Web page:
Save for a run in the early 2000s featuring Chris Webber, the Kings have been a faceless franchise with very little identity. Someone with Dumars’ résumé wouldn’t normally look their way; however, Dumars’ absence has long been noticeable for a league that not only embraces those who’ve had success in multiple facets but he’s also a Black executive who should’ve been back in a front office a long time ago.
The Kings have vacillated between being a hard-luck franchise to one that was subject to all the jokes and ridicule befitting of one without banners or respect, missing the playoffs the last 14 seasons. They’ve hired 10 head coaches since Rick Adelman left in 2006. They need credibility, experience and savvy in the worst way.
Presumably, a man with three championship rings will provide that.
Dumars will be part of the process to name a day-to-day general manager, sources told Yahoo sports, but he isn’t expected to operate quickly. He could take next season to evaluate the executives around the league and determine who’s the best fit to work with the franchise — a move that seems prudent given where the Kings are and not wanting a quick fix alteration to assuage the fan base.
It’s a different league in the executive rooms, and Dumars wants to work his way through the league to learn, to listen and then strike when the time is right.
It wouldn’t be surprising to see him tap a young executive and guide him through the nuances, similar to his own road when he took over as a 37-year-old, not far from retirement.
Dumars operated within the margins with the Pistons, famously winning a title without a superstar in 2004, the biggest anomaly in modern NBA history. The salary cap was flat, and unlike today there were no superstars to go around as the talent had stagnated until the new breed of stars emerged like LeBron James and Dwyane Wade.
But he built a strong organization of lieutenants who earned his trust, including Scott Perry and John Hammond, executives who’ve gone on to other jobs in the NBA but using a similar blueprint. The Pistons were a model franchise, coming as close as any to replicating the Bad Boys days when he was a player, one the current Pistons are desperately chasing today.
It’s a different league than the one he ruled for nearly a decade, as the Pistons went to two NBA Finals and six straight Eastern Conference Finals from 2003-08. Dumars knew so many of the players he was evaluating when he retired from playing in 1999, which helped him extend a window that normally doesn’t last longer than a few years given the circumstances.
He was bold enough to replace nearly half the starting lineup when the Pistons made their first conference final in 2003, resulting in sustained success. And he was bold enough to trade Chauncey Billups for Allen Iverson, a move that wasn’t as successful in hindsight.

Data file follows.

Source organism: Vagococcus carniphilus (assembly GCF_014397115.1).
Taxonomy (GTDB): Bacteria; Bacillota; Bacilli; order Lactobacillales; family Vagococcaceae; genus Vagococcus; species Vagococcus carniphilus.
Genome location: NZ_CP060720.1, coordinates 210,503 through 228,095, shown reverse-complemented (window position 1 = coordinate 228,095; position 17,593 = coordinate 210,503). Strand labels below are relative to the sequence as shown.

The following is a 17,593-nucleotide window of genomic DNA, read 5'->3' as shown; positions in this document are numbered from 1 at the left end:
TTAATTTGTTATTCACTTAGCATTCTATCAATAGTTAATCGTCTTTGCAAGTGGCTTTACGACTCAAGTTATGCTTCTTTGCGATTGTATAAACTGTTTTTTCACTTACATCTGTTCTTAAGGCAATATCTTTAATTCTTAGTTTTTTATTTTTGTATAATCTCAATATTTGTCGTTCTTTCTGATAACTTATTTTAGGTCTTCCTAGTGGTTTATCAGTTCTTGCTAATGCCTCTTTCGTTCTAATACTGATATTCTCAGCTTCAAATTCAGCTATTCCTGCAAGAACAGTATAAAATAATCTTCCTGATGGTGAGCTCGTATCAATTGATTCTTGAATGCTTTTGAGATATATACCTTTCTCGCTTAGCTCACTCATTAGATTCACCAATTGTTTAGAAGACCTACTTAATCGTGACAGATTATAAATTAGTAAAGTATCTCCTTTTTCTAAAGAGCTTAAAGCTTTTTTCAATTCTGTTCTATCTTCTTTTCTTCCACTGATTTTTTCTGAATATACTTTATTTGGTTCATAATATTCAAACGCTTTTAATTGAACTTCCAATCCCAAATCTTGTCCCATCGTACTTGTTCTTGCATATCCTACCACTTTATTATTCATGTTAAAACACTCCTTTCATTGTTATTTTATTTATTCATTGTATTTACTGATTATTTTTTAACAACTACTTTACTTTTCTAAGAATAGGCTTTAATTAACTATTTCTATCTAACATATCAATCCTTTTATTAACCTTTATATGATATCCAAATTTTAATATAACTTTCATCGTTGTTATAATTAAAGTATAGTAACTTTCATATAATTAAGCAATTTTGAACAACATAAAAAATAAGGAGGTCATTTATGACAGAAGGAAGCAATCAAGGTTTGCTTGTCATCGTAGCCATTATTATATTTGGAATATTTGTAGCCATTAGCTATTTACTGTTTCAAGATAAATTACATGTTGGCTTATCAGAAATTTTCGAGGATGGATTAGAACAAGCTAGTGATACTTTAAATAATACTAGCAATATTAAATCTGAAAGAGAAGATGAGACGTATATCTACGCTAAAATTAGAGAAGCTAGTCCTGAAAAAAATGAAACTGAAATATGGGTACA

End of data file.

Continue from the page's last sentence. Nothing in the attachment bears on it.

It’s a different league than the one that was in transition when he tried to get ahead of a rebuild, too, one that was on the verge of a talent transfusion aided by rules changes that opened up the game in ways it hadn’t been in previous eras.
Being an adviser to the Kings allowed him to slowly evaluate the league and the players on the Kings’ roster, an opportunity many weren’t sure would result in him getting a chance in the top chair again.
There were rumors about the New Orleans Pelicans, a natural connection considering he was a native of Natchitoches, Louisana, a longtime fan of the New Orleans Saints and acquaintance of general manager Mickey Loomis and head coach Sean Payton.
He had discussions with the Atlanta Hawks, but nothing truly materialized a few years back. He operated a basketball division of a sports agency, made a couple of TV appearances here and there but largely remained out of the public eye — even for anniversary functions for a Pistons franchise that doesn’t have a banner in its building without Dumars’ fingerprints as a player or executive.
Dumars’ final years with the Pistons didn’t shine like his first decade, but for some reason his mistakes followed him in ways they didn’t with his contemporaries, including many who didn’t have the success he did.
For some reason, he became known as the man who regrettably drafted Darko Milicic rather than the executive who kept his team in contention for nearly a decade without going over the cap in a mid-market and without a supernova.
It ended in a way he wouldn’t have liked, not meshing with new owner Tom Gores after a simpatico partnership with late Pistons owner William Davidson. It didn’t mean he became stupid overnight, or lost his basketball acumen. It merely meant it was time to move on after 29 years with one franchise in one city, and he needed to recharge his batteries, take a step back and re-evaluate an evolving league.
Combining the work he did as a player and a front-office figure, only Jerry West truly compares. One can assume it was pride and his own demeanor that kept him from doing the media tours common for the executives looking to get back in, but it was true to his character.
There was never a feeling Dumars would take just any opportunity; the right team and right ownership and understanding had to come along for him to get off the sidelines to take another shot at success.
The Kings have to endure the jeering from passing over superstar-to-be Luka Doncic for Marvin Bagley III, a player who’s yet to show his potential because of injury issues. But with a backcourt of De’Aaron Fox and Buddy Hield, Dumars has good bones to work with following his meshing of underrated Chauncey Billups and Richard Hamilton, huge keys to the Pistons’ success.
It’ll take the right moves to add some luster to a franchise that’s only had a few moments of triumph, but the Kings may have stumbled upon a hidden gem right in their backyard should they be smart enough to utilize him.